Hat tip to Crustyolemothman
On Nov. 22, 2014, 12-year old Tamir Rice was in a park in Cleveland, Ohio with a toy gun. A person called 911 and told the dispatcher that the person was “probably a juvenile” and the gun was “probably fake.” The dispatcher did not relay that information over the radio.
Officers Frank Garmback and Rookie Timothy Loehmann arrived and Loehmann shot Tamir Rice, who later died from the gunshot wound.
The Cleveland police dispatcher who failed to relay all of the information was suspended for eight days.
There were filings in court where a judge found probable cause to arrest Garmback and Loehmann, however, Cuyahoga County Prosecutor Timothy J. McGinty did not charge the officers and a grand jury did not indict.
Tamir’s estate filed a federal lawsuit and the City of Cleveland settled for $6 million.
The Cleveland Police Union has filed suit against manufacturers of toy guns seeking to have them redesigned.
Today, May 30, 2017, Timothy Loehmann was fired from the Cleveland Police Department. His termination was for violations he committed in the course of his hiring process. Read the rest of this entry
Another one bites the dust.
In November 2014, 12-year old Tamir Rice was killed by Cleveland police officer Timothy Loehmann just seconds after Loehmann pulled up to him. At the time of his death, Tamir was playing with a toy gun that was missing the orange warning tip that is supposed to identify it as a toy. The man who called 911 said that the gun probably wasn’t real, and the person with it was a kid. The dispatcher did not relay that however.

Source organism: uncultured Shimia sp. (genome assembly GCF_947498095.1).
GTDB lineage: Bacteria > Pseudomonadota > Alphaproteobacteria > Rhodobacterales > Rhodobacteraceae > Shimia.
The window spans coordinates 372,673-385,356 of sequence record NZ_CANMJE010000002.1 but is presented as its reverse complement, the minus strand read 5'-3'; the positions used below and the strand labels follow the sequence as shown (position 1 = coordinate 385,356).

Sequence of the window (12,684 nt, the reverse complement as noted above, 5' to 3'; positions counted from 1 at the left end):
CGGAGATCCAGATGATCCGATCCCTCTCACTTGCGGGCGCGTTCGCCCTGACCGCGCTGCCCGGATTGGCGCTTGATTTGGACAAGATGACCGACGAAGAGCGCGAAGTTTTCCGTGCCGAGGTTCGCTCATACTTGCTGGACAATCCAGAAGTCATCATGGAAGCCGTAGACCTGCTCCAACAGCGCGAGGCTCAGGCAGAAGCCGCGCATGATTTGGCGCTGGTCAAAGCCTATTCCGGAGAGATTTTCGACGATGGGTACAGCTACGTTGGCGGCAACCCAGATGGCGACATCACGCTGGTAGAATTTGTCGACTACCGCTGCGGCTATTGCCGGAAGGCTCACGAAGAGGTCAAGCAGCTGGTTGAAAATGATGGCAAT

After he was shot by Loehmann, Tamir was reported to the hospital to be a man in his early 20’s. Tamir’s family lived across the street from the park where he was killed. His 14-year old sister ran out to come to his aid, and could have given officers facts about his age had she not been handcuffed and put in the back of the police car and threatened with arrest unless she remained silent.
Police dispatcher Constance Hollinger took the initial 9-1-1 call from a man outside the Cudell Recreation Center who said that someone was pointing a gun that was “probably fake” at people. She passed it on to Beth Mandi, who dispatched the police to Cudell Commons on Nov. 22, when Tamir Rice was shot. Beth Mandi was fired from her first police dispatcher job in September 2008. That same month, she was arrested and charged with bringing a gun to a bar. Read the rest of this entry